Physical separation of gold


At present, cyanide leaching is the method which is being most often applied to extract gold from ores. On average, 150 tons of cyanide are needed for each ton of gold. It is estimated that 182,000 tons of cyanide are used worldwide each year which, despite subsequent treatment, are often released into the environment without restraint. Apart from the high environmental impact the costs for the procedure are immense: 300,000 euros per ton gold are attributable to the cyanide; in addition, there are other chemicals as well as the costs for maintaining environmental specifications. Costs ranging from 500,000 to 1,000,000 euros per ton of gold are incurred this way.


The present invention relates to a plant and a procedure for separating gold or other metal particles from a mixture of particles by applying dielectrophoresis. The physical separation method specifically separates metals, e.g. gold, from a suspension. This is accomplished by a special configuration of electrodes allowing for the creation of an electric field which is selective to metallic particles. The new method replaces environmentally hazardous cyanide leaching almost completely and thus considerably reduces the amounts of the chemicals that need to be applied. Depending on the given environmental specifications, cost savings amount to at least 500,000 euros per each ton of gold. This stands in contrast to investment costs of approx. 20 million euros per mine. Depending on the output and the gold content, an amortization period of about five years may be expected. The method is also suited for the extraction of other metals or for recycling metals from material mixtures, for example, electronic waste materials. The feasibility of the method has already been demonstrated in the laboratory. As the components of the plant are essentially all available on the market, a demonstration plant can be built in the short term. The dimensions of the plant and thus its throughput rate can be almost freely selected by applying a numbering-up process.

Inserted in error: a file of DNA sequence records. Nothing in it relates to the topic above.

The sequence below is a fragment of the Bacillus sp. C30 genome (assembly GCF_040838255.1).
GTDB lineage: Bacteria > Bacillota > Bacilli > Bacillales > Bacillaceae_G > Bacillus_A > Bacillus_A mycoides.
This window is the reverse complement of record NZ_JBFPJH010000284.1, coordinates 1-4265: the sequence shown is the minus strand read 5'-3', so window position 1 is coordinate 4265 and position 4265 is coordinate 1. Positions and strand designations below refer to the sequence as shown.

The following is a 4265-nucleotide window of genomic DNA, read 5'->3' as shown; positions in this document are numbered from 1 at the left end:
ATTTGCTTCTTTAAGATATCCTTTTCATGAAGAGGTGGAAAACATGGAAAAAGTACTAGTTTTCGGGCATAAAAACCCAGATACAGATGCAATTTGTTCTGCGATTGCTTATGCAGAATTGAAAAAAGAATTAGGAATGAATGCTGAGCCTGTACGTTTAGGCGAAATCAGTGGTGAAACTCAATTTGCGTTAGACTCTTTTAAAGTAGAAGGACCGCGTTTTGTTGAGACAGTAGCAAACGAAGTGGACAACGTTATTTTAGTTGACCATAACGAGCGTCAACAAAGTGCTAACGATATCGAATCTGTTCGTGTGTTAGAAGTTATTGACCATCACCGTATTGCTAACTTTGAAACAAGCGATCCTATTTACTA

• Saving of considerable amounts of chemicals contaminating the environment.
  • Reduction of processing costs including costs to satisfy environmental obligations by about 50 %.
  • Better workplace conditions by restricting methods hazardous to human health.
  • Economically exploitable amounts of gold can also be obtained from the material of previous excavations.

The result of a market analysis shows that physical gold separation elicits great interest especially in states that impose high standards to guarantee environmental safety. The market potential of the invention will additionally increase because of worldwide increasing environmental obligations.




Gold extraction, metal recycling, electronic scrap recycling, precious metal recovery


precious metals, separation methods, reducing methods having environmental impacts, recycling




Licensing, sales, cooperation and further development


Universität Bremen


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